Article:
A National Park Service review board on Thursday offered recommendations for how security could be improved at Mt. Rainier National Park in the wake of the Jan. 1 murder of Ranger Margaret Anderson.

Anderson was shot to death after Benjamin Barnes drove through a park checkpoint near Longmire Ranger Station. Anderson had established a roadblock, and when Barnes encountered it, police said he got out of his car and fired at Anderson in her vehicle.

The review board, convened in May, concurred with the finding that Barnes was solely responsible for Anderson's death and that rangers responded properly when Barnes drove through a park checkpoint near Longmire Ranger Station.

The courageous and decisive actions of the rangers prevented Benjamin Barnes from reaching the crowded Paradise area of the park and likely saved the lives of many park visitors and staff, said National Park Service Pacific West Regional Director Chris Lehnertz. We still couldn't have prevented this dangerous, disturbed and determined man from killing Ranger Anderson even if all of the recommendations that the Board has made had been in place.

The board recommended procedural changes that it said could aide rangers if a similar incident occurs again, including:

* Update park law enforcement Standard Operating Procedures including those for critical incident management, use of force, and communicating during crises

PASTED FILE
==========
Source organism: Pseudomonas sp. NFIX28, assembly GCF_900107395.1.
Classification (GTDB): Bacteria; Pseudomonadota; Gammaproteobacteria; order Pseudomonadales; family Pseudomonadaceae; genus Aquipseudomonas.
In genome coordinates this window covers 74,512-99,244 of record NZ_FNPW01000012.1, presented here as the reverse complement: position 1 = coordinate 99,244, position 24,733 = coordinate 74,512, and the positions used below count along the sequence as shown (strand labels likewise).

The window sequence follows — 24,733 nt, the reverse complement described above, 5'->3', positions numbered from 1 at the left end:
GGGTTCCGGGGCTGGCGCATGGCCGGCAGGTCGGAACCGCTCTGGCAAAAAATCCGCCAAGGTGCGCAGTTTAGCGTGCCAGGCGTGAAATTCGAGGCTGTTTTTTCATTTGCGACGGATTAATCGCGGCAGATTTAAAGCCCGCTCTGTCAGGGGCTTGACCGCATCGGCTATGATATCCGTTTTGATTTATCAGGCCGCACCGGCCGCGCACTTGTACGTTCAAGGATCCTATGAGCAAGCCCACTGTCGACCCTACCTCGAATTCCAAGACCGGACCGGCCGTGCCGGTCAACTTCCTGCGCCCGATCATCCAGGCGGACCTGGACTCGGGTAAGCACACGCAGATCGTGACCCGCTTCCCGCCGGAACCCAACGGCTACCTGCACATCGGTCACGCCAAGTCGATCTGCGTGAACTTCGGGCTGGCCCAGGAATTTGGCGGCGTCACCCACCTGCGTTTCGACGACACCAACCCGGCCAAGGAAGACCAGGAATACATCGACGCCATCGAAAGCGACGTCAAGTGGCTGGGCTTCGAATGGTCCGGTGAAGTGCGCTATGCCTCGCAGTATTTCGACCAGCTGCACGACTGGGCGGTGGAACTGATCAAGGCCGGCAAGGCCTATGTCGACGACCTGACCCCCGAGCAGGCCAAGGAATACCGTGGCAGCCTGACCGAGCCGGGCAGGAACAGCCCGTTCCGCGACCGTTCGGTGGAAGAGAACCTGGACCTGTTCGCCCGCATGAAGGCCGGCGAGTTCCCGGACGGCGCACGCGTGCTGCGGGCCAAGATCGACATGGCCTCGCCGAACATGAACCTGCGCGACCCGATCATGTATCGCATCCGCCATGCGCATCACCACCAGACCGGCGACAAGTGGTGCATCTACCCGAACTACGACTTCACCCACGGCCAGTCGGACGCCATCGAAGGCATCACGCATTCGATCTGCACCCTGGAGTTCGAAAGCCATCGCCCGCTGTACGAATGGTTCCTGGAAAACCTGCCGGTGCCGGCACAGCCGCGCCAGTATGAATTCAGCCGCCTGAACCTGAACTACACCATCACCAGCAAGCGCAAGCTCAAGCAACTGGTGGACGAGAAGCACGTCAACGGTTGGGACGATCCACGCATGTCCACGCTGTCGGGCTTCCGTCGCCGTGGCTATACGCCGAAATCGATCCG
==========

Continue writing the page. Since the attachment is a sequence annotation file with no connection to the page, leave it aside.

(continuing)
* Ensure all law enforcement patrol vehicles are properly marked according to Service standards
* Conduct training on critical incident response and critical incident stress management
* Pursue the development of Memorandums of Understanding with local cooperating law enforcement agencies

The Park Service said recommendations for additional specialized training and updates to service-wide policy were referred to National Park Service Headquarters for consideration.

Barnes was on the run after being involved at a New Year's Eve shooting in Skyway. After shooting Anderson, Barnes fled into the wilderness. He was found dead the next day in a river near Narada Falls; he was not wearing winter gear and died of exposure.

Anderson was a 34-year-old, married mother of two children.

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